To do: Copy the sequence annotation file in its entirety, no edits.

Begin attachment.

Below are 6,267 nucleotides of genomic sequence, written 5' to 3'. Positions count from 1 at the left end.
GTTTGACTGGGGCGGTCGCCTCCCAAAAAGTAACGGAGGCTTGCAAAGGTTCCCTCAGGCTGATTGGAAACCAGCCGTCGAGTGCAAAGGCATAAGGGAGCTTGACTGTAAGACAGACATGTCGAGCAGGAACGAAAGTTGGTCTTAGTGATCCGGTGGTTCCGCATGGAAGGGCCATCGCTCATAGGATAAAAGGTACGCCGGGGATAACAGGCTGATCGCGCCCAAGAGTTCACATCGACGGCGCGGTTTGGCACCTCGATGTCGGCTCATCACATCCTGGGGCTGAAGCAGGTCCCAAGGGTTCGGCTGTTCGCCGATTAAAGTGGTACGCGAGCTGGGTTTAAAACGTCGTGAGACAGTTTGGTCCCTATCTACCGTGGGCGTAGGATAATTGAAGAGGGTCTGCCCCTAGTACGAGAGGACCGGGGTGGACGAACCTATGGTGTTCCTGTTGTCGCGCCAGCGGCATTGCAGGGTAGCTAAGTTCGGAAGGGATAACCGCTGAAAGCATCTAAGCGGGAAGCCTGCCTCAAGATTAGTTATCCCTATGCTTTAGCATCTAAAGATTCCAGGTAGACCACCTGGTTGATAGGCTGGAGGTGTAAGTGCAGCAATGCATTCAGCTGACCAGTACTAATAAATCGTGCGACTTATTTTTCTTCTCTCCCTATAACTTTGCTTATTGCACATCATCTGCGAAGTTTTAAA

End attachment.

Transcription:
Below are 6,267 nucleotides of genomic sequence, written 5' to 3'. Positions count from 1 at the left end.
GTTTGACTGGGGCGGTCGCCTCCCAAAAAGTAACGGAGGCTTGCAAAGGTTCCCTCAGGCTGATTGGAAACCAGCCGTCGAGTGCAAAGGCATAAGGGAGCTTGACTGTAAGACAGACATGTCGAGCAGGAACGAAAGTTGGTCTTAGTGATCCGGTGGTTCCGCATGGAAGGGCCATCGCTCATAGGATAAAAGGTACGCCGGGGATAACAGGCTGATCGCGCCCAAGAGTTCACATCGACGGCGCGGTTTGGCACCTCGATGTCGGCTCATCACATCCTGGGGCTGAAGCAGGTCCCAAGGGTTCGGCTGTTCGCCGATTAAAGTGGTACGCGAGCTGGGTTTAAAACGTCGTGAGACAGTTTGGTCCCTATCTACCGTGGGCGTAGGATAATTGAAGAGGGTCTGCCCCTAGTACGAGAGGACCGGGGTGGACGAACCTATGGTGTTCCTGTTGTCGCGCCAGCGGCATTGCAGGGTAGCTAAGTTCGGAAGGGATAACCGCTGAAAGCATCTAAGCGGGAAGCCTGCCTCAAGATTAGTTATCCCTATGCTTTAGCATCTAAAGATTCCAGGTAGACCACCTGGTTGATAGGCTGGAGGTGTAAGTGCAGCAATGCATTCAGCTGACCAGTACTAATAAATCGTGCGACTTATTTTTCTTCTCTCCCTATAACTTTGCTTATTGCACATCATCTGCGAAGTTTTAAA